Mr Ermotti's colleagues on the UBS board really need to be in close harmony given the state of the business they steward, but tensions have been slopping over into the media and that's not good.

So watch out Mr Ermotti. You've got a mountain to climb, my friend. And that's not such an easy thing to do if you have a bunch of people behind you who are keen to stick an ice axe in your back – as often seems to be the case in banking.

Start your day with The Independent, sign up for daily news emails
PROMOTED VIDEO
Arts and Entertainment
Kara Tointon and Jeremy Piven star in Mr Selfridge
tvActress Kara Tointon on what to expect from Series 3
Voices
Winston Churchill, then prime minister, outside No 10 in June 1943
voicesA C Benson called him 'a horrid little fellow', George Orwell would have shot him, but what a giant he seems now, says DJ Taylor
News
i100
Sport
footballBrighton vs Arsenal match report
Arts and Entertainment
Benedict Cumberbatch has spoken about the lack of opportunities for black British actors in the UK
film
News
ebooks
ebooksA year of political gossip, levity and intrigue from the sharpest pen in Westminster
Latest stories from i100
Have you tried new the Independent Digital Edition apps?
Independent Dating
and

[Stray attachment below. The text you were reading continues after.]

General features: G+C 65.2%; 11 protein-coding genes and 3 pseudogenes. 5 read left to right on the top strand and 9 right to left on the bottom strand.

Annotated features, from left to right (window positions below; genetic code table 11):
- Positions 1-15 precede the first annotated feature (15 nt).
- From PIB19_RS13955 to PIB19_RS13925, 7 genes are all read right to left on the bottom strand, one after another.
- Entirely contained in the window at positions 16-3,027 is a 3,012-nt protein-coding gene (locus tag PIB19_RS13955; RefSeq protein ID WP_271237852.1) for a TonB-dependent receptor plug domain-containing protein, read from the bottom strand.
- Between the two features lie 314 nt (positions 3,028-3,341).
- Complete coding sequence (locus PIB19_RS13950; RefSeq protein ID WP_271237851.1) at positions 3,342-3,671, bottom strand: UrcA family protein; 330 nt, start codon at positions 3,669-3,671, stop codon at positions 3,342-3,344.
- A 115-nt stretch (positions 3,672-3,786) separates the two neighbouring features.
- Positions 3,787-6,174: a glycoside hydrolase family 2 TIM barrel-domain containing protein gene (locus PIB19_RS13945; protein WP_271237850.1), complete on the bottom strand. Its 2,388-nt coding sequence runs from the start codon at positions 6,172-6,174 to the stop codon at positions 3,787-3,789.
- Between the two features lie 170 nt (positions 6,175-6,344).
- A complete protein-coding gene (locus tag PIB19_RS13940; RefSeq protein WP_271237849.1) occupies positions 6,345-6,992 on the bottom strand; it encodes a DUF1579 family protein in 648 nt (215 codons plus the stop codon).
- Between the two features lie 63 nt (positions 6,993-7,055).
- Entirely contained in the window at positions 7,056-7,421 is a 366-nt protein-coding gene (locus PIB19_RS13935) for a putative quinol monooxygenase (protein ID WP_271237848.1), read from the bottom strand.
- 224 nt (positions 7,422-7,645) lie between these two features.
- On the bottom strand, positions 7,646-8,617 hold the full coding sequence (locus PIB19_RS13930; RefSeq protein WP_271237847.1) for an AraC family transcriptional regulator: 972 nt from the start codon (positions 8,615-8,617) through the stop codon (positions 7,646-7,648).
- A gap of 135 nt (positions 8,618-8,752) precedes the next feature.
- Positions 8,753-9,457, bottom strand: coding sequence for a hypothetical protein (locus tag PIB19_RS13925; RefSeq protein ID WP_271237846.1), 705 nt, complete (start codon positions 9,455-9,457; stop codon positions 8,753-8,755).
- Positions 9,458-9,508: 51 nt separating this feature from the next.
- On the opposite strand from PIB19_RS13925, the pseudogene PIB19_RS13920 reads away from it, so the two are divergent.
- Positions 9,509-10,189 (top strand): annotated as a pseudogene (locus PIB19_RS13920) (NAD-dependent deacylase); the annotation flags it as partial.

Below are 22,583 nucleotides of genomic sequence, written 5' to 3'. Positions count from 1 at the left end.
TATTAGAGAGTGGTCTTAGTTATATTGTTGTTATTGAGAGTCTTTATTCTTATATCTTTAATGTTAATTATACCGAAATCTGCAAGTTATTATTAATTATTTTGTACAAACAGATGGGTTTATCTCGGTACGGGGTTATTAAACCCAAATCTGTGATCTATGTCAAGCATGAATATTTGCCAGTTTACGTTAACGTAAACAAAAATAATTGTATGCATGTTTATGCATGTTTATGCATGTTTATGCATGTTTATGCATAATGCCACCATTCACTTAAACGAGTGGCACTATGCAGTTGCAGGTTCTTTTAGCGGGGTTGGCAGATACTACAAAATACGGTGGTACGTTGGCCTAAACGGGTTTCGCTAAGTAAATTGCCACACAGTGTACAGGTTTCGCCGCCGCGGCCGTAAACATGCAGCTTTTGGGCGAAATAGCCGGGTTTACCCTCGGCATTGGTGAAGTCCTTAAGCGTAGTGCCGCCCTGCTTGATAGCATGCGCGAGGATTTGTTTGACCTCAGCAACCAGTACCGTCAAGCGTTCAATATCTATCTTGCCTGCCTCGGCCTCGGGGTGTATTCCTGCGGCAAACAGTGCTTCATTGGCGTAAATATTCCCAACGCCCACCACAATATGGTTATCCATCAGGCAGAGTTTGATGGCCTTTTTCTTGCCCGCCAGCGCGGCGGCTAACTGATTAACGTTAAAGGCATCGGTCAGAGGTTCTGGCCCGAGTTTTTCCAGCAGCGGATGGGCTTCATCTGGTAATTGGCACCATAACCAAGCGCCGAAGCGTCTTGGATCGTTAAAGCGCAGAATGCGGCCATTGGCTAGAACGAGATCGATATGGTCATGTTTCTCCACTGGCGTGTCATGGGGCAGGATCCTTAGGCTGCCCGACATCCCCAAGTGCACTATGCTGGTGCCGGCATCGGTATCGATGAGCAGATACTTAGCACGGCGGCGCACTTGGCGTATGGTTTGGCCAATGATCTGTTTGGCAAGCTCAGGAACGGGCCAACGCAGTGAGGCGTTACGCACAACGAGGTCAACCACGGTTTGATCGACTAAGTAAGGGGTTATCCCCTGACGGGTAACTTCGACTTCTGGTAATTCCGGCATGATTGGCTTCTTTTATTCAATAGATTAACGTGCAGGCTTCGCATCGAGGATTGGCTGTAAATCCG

By clicking 'Search' you
are agreeing to our
Terms of Use.

iJobs Job Widget
iJobs Money & Business

Recruitment Genius: Tax Assistant

Negotiable: Recruitment Genius: A Tax Assistant is required to join a leading ...

Recruitment Genius: Outbound Sales Executive - OTE £25,000

£16000 - £25000 per annum: Recruitment Genius: This is an exciting opportunity...

Ashdown Group: Java Developer / J2EE Developer - Watford - £45,000 - £47,000

£45000 - £47000 per annum + bonus + benefits: Ashdown Group: Java Developer / ...

Ashdown Group: Marketing Product Manager - (Financial Services) - SW London

£35000 - £38000 per annum + Benefits: Ashdown Group: Marketing Manager - Marke...

Day In a Page

Iraq invasion 2003: The bloody warnings six wise men gave to Tony Blair as he prepared to launch poorly planned campaign

What the six wise men told Tony Blair

Months before the invasion of Iraq in 2003, experts sought to warn the PM about his plans. Here, four of them recall that day
25 years of The Independent on Sunday: The stories, the writers and the changes over the last quarter of a century

25 years of The Independent on Sunday

The stories, the writers and the changes over the last quarter of a century
Homeless Veterans appeal: 'Really caring is a dangerous emotion in this kind of work'

Homeless Veterans appeal